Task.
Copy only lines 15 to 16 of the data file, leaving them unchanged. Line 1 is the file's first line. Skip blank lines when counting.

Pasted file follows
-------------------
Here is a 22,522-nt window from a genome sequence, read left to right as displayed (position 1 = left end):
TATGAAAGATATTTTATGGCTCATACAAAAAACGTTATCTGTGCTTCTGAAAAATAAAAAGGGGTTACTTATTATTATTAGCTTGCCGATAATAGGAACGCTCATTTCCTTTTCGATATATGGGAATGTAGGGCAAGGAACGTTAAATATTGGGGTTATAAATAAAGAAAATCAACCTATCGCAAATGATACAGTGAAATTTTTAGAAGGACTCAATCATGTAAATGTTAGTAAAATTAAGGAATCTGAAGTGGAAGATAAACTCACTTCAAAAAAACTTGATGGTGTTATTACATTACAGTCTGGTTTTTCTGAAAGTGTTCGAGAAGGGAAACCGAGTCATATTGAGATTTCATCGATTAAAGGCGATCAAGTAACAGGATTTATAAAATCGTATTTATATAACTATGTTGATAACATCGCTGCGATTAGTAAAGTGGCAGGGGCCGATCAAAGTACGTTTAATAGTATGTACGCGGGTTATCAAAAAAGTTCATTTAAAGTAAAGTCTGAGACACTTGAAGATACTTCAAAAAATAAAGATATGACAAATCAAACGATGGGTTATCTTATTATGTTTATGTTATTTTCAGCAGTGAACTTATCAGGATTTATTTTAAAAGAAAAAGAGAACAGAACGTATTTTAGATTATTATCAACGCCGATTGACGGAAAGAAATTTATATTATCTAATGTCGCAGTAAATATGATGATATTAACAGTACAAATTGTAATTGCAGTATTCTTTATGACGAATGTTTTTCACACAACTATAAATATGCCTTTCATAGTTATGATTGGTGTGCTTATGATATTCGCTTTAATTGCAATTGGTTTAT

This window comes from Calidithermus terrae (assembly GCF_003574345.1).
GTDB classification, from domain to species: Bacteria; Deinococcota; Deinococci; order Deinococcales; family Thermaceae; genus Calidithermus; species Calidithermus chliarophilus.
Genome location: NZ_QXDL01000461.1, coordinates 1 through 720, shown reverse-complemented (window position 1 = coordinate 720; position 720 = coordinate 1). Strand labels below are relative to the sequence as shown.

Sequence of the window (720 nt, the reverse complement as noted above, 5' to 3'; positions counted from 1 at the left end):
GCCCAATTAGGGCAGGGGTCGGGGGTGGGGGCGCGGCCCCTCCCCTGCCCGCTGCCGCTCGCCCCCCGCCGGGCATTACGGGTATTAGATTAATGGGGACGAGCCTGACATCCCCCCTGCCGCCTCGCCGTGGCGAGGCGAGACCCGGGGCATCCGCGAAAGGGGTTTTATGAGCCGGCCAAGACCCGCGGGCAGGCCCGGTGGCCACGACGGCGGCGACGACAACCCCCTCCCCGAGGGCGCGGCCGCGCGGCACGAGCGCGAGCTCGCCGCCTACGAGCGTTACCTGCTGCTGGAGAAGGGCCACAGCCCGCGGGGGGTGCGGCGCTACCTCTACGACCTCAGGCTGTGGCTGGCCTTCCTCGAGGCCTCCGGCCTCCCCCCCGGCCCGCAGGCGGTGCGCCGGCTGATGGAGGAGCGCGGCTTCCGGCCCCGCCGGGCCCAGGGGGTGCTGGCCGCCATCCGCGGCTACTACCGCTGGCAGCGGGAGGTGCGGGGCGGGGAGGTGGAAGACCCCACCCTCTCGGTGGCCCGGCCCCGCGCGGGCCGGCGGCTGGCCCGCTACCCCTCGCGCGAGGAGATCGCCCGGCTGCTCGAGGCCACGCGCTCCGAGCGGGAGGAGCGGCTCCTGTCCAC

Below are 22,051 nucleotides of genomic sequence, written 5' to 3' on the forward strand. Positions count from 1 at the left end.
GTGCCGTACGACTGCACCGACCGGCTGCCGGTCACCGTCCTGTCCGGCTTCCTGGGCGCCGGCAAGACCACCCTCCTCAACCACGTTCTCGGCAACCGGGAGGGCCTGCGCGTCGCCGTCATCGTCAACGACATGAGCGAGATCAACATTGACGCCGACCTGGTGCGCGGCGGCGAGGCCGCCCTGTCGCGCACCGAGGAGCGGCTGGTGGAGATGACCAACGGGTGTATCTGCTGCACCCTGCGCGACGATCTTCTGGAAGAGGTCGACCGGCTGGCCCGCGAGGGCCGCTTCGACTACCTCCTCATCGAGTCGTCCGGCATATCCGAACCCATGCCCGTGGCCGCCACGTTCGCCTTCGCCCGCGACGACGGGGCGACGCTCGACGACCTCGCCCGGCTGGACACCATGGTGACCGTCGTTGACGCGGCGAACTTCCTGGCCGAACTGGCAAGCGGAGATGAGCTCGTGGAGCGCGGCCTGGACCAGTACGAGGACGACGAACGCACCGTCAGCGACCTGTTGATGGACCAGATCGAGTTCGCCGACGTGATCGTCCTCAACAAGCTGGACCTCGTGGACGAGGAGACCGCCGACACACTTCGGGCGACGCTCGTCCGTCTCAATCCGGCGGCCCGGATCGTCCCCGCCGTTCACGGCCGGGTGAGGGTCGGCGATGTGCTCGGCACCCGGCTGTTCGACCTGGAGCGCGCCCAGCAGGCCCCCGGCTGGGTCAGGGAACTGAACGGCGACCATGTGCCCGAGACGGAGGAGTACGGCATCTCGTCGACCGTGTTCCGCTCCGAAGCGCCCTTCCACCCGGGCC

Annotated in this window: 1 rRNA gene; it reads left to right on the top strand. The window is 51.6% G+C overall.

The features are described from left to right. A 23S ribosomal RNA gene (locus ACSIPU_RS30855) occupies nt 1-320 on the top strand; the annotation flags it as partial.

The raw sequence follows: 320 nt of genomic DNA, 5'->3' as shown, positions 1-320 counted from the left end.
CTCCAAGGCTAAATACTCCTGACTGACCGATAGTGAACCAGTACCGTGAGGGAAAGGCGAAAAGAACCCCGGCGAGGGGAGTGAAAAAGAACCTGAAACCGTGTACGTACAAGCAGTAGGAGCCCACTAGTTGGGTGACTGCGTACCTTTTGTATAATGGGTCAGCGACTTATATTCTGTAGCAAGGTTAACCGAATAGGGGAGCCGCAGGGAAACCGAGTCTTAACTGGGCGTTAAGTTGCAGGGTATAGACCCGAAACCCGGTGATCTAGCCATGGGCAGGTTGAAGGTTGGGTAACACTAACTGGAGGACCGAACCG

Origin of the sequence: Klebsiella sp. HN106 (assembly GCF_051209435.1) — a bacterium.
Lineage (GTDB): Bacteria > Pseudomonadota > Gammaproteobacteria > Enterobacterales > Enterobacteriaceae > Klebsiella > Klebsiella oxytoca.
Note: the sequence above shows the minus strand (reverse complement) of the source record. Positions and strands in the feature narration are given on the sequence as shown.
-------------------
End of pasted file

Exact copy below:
Lineage (GTDB): Bacteria > Pseudomonadota > Gammaproteobacteria > Enterobacterales > Enterobacteriaceae > Klebsiella > Klebsiella oxytoca.
Note: the sequence above shows the minus strand (reverse complement) of the source record. Positions and strands in the feature narration are given on the sequence as shown.